When you’re not the kind of woman who’s used to picking up weights at the gym, the sheer thought of strength training can be intimidating. But if you have yet to schedule a date with dumbbells, now is as good of a time as any to consider it (and research agrees). Within a few days of beginning a strength-training plan, research shows that women may notice a raise in their resting metabolic rate. Plus, lifting weights helps to build muscle and increase bone density. And if you’ve found that this cold weather has made you feel a little down in the dumps, then you’ll find joy in the research that says adding regular strength training to your routine can boost your mood.
POPSUGAR recently caught up with Katrin Davidsdottir, CrossFit’s Fittest Woman on Earth, at the launch of the new Reebok Nano 8. And although Davidsdottir may currently boast a 315-pound deadlift, she wasn’t always this way.
Get More Out of Strength-Training Workouts by Following These 5 Tips
“Adding weights into your routine is important because for everyday movements, you need to have control of your body, be mobile,” Davidsdottir said. “And although it can be a little intimidating at first, stick with it and you’ll feel better. You’ll look better, too.”
Considering the 24-year-old typically trains two to three times daily, what better person to get a few pointers from, right? Here, she shares her top strength-training tips for beginners:
1. Start light. No one walks into the gym, heads straight for the weight rack, and picks up a set of 30-pound weights like they’re made of styrofoam. When you’re starting out, Davidsdottir stresses the importance of moving well over lifting heavy. “You don’t have to jump in with both feet into the deep end. Moving light weights is better than doing nothing,” she said. “Once you get confident with that, then you can start more weight. Or keep it light, and opt for a higher rep scheme.”
Science agrees with the CrossFit champ. Lifting lighter weights can be super effective at building muscle. Just make sure you’re still causing muscle fatigue.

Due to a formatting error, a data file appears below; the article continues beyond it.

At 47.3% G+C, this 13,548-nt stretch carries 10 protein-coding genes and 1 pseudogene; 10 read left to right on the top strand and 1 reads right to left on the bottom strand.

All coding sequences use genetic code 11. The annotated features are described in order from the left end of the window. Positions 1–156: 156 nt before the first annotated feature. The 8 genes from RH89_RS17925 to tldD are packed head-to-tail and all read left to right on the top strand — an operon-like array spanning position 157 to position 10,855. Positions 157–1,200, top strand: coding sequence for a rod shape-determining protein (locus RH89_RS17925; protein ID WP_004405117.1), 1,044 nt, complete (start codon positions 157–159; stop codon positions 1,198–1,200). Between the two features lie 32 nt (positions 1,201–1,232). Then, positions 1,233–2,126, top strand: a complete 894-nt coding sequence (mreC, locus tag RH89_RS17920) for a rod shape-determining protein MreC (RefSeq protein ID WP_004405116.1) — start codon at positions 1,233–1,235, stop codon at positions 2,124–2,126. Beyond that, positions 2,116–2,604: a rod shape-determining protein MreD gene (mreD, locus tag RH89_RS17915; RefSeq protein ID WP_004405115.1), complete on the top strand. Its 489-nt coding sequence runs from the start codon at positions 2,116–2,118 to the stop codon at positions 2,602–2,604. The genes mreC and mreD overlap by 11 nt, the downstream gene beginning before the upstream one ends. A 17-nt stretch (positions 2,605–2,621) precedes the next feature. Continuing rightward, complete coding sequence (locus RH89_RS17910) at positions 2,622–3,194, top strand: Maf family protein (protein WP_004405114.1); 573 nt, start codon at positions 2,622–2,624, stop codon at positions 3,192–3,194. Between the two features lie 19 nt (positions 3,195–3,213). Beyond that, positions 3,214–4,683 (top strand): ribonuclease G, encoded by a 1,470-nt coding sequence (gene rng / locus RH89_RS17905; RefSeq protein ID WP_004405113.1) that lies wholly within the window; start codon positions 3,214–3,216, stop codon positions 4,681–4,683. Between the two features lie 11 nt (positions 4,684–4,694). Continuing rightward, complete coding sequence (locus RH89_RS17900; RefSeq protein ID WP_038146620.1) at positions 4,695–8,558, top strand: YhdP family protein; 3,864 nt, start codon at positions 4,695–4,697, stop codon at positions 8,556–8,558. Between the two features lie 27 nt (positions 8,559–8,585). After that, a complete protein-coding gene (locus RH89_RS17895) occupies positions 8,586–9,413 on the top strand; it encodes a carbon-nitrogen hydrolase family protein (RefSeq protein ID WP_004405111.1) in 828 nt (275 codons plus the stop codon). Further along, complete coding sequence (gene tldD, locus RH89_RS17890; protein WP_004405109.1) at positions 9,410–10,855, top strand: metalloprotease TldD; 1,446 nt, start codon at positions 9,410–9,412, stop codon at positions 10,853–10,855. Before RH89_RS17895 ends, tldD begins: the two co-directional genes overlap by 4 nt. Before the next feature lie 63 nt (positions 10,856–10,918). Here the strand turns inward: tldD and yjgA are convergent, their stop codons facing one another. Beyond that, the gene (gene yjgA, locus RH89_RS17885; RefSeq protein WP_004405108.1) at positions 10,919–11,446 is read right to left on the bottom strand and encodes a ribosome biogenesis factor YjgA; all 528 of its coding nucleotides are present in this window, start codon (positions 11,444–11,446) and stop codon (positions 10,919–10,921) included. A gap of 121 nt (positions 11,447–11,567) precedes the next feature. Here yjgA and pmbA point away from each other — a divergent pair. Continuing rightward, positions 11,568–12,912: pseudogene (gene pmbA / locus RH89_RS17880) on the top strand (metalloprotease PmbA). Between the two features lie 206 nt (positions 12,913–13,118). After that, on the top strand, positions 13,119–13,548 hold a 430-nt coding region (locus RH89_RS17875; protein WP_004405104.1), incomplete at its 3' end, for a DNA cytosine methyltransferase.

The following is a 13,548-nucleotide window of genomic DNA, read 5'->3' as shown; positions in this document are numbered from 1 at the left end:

2. Find a coach or trainer you trust: There are loads of ways to attack adding strength training to your routine. While some ladies may like following along with an at-home plan courtesy of big names like Kayla Itsines or Emily Skye, others may need a more personal approach. “I love being coached. I know a lot, but I truly believe that someone is going to know how to do it better than me,” she said. “Find someone you trust. Follow the process. Feel confident in this idea that if you do XYZ now, then there’s a progression and you’ll get to that next.”
3. Gear up smartly. It’s easy to get caught up in all of the fuss that is particular equipment for particular training modalities. Sneakers for running. Sneakers for lifting. Sneakers (or a lack thereof) for barre. Instead of buying multiple pairs of kicks, Davidsdottir likes to pick one that gets the job done for both cardio and strength training (she uses the Reebok Nano 8). “You want something that gives you the stability you need in your lifts but also enables you to run, do box jumps, and double-unders (or whatever your workout entails).”
4. Don’t go it alone: Everyone’s going to have those days when they don’t want to work out. Davidsdottir says her secret sauce to staying accountable is her friends. “If you get a friend and say, ‘Let’s meet at 5 p.m.,’ then you don’t even think about it twice,” she said. “You’re going to meet someone. You’re going to be laughing. When I have fun, I perform so much better. Laughing is my favorite thing in the world. Laughing, and working hard.”
5. Recover smartly: And this is more than just taking the recommended 48 hours between training the same muscle group. Recovery involves everything from how much you eat (and what you eat) and self-massage/foam rolling to how much sleep you get. The CrossFit athlete prides herself on getting nine or 10 hours on heavy training days. “Moving weights is hard, so you have to focus on your recovery to go with it,” she said. “Recovery happens all the time. It’s in between workouts. It’s in between lifts. It’s every day.”